Speaking of point guards, through two games of summer league Isaiah Canaan has been disappointing to watch. The smooth-shooting point guard is hitting under 35 percent on his field goals and under 30 percent on his threes. He's not really breaking through to contribute elsewhere either. Canaan shouldn't have any problem finding space for a jumper that has looked lethal since he was at Murray State. Summer league can be a little chaotic for guards but he's too good to look this mediocre in Vegas.
Shabazz Napier had a tough match-up against both Lorenzo Brown and Delonte West in his last game, and he struggled a lot. He made just 2-of-8 from the field and had one assist. One of his buckets was a tough And-1 opportunity late in a tight game, but ultimately he couldn't generate any offense consistently. With Mario Chalmers back and Norris Cole still on the roster, Napier's potential impact as a rookie and in his first couple years seems highly unlikely. That makes these summer games even more important for him to find ways to be successful and build confidence. The poor showing against the Clippers was not that at all.
Glen Rice Jr. is destroying opposing defenders right now. He's scored 44 points in his two games and the majority of it is coming from the perimeter. The Wizards are doing a great job of not just having him isolate to score against guys who may not be in the NBA next season, but they're having him running off screens and being in game situations he is likely to experience if he cracks the rotation. They're creating a consistent scoring opportunity environment for Rice and he's cooking in the process. He's hit 45 percent of his shots and 40 percent from 3-point range.
Nerlens Noel may have had seven fouls in 28 minutes of action in his Las Vegas debut, but his aggressive play on defense showed he's handsy in a very good way. He blocked four shots against the Cavaliers, and altered countless others. He did a great job of cutting off angles in the post and inside, often causing deflections. And while it's nice to see him looking comfortable on offense, the defense is what you want to focus on with him. His instincts seem almost too perfect for a guy heading into his rookie season. His legs are so skinny, so he'll need to add mass and strength to help avoid injuries in the future. But his defense is going to put him in the mix for making a lot of plays right away.
The Suns' rookies look good so far but they're showing holes in their games they'll certainly need to work on if they want to crack Jeff Hornacek's rotation. Tyler Ennis has had only five assists in 48 minutes of action. While he needs teammates to hit shots when he delivers the ball, he also needs to use his quickness and strength to set up more opportunities against a scrambling defense. For T.J. Warren, he's made 11-of-17 shots in two games but he hasn't attempted a single 3-point shot. Warren is a good scorer inside the arc, but to truly maximize his potential, he'll have to figure out how to shoot it from distance. This is the perfect time for him to work on it.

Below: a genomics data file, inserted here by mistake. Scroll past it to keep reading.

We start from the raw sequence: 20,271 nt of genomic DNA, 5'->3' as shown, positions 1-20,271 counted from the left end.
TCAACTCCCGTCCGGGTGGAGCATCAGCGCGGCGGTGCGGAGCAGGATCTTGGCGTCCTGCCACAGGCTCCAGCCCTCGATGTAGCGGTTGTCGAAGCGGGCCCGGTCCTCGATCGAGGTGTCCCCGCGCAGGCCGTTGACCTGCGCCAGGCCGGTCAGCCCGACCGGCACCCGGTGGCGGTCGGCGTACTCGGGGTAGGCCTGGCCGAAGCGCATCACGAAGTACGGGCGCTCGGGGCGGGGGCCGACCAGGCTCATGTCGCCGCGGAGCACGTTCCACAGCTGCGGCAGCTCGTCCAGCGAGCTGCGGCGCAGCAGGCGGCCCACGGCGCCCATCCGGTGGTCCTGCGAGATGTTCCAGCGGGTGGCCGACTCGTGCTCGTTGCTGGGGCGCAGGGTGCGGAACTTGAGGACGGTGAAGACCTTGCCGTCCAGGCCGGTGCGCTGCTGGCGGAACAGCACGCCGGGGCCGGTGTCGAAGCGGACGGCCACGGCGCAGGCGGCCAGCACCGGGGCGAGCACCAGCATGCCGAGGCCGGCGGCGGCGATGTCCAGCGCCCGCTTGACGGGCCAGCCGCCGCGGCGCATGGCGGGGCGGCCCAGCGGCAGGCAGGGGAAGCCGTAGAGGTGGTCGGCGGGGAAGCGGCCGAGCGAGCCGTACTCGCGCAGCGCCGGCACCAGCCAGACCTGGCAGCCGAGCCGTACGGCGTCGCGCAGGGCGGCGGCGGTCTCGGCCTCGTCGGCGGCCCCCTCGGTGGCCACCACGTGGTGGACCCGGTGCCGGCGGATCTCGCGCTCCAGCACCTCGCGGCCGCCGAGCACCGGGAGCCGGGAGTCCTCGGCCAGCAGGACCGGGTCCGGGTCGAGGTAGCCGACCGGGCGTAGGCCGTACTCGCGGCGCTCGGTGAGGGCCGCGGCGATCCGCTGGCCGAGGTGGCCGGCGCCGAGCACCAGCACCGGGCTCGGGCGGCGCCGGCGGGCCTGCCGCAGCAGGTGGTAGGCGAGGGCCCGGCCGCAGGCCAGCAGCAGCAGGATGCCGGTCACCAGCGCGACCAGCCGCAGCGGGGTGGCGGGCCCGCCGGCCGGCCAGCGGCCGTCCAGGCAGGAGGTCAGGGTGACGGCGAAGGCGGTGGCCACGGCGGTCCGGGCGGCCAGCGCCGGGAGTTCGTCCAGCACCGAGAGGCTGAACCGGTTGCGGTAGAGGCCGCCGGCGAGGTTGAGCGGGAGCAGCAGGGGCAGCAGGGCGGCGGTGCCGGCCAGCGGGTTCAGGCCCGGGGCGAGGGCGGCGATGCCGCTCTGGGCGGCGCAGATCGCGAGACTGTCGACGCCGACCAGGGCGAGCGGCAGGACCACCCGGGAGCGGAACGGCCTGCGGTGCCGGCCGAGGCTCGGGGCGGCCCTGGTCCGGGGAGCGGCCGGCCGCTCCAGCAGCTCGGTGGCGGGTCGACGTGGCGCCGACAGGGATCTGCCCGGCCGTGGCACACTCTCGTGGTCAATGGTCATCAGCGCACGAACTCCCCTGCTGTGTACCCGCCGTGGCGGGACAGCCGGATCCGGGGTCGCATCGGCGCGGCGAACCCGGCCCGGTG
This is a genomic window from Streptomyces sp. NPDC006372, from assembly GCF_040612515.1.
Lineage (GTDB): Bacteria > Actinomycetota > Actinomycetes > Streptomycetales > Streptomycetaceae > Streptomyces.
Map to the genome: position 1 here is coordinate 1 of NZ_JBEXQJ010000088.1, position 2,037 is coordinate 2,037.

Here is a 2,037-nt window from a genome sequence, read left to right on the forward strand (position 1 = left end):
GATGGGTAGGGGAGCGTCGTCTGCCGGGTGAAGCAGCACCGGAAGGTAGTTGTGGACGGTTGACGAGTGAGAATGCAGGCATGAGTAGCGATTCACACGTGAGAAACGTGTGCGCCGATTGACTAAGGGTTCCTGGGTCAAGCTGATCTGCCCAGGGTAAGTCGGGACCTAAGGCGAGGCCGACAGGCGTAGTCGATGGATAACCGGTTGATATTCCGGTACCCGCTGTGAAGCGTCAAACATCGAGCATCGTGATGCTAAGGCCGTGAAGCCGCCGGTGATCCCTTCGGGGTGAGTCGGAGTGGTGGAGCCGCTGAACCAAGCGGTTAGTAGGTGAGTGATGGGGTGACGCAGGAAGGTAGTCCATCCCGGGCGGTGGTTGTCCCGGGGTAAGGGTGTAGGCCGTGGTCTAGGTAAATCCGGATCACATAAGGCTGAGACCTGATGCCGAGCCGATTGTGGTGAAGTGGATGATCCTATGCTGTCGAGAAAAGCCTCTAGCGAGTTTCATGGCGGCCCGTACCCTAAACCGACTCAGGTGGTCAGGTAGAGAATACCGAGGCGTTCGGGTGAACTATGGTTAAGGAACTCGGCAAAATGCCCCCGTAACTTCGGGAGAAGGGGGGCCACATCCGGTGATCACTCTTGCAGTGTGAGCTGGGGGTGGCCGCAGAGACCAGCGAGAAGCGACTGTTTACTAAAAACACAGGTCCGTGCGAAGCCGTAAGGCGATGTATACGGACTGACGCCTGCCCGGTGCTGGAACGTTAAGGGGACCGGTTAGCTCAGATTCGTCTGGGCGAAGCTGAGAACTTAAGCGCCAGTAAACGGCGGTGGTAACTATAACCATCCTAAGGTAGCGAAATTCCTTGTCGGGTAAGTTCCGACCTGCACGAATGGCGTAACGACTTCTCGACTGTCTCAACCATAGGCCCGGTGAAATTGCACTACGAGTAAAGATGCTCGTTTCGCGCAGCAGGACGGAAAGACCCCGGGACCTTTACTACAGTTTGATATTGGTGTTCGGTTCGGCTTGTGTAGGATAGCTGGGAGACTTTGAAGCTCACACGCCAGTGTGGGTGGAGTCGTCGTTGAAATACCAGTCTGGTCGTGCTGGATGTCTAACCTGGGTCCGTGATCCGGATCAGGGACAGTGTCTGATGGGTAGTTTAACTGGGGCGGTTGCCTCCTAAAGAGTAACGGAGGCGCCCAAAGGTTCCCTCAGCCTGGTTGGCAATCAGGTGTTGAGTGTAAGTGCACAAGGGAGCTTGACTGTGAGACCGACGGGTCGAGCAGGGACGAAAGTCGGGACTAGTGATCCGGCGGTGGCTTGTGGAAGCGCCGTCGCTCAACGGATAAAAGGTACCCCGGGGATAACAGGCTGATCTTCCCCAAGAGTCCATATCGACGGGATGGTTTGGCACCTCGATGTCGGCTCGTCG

In his first game of the summer, Rodney Hood was drawing groans from the crowd. Dante Exum and Trey Burke were creating open shots for him and he was clanking almost all of them. He made 1-of-10 from 3-point range in that first game and just didn't have any sort of shooting rhythm. In the second game, he reminded Jazz fans not to worry about his jumper. He went 7-of-10 from 3-point range and led the way with 29 points. He hit open shots and he hit shots with defenders in his face. It was a shooting display that caused the crowd to go crazy as he racked up consecutive makes throughout much of the first three quarters.
While Doug McDermott was going off in a Chicago Bulls' offensive explosion, Quincy Miller was doing the best he could for keeping the Nuggets in it. He had 26 points on 11-of-20 shooting to go with eight rebounds and three assists. Miller looks so comfortable shooting the basketball and creating off the dribble. It truly looks like the game has slowed down mentally for him. You can say that's just because it's summer league, but we saw him last summer and he didn't show any comfort with the ball, even when he played well. It'll be tough to crack the rotation in Denver, but he's starting to show signs of things coming together for an incredibly talented young player.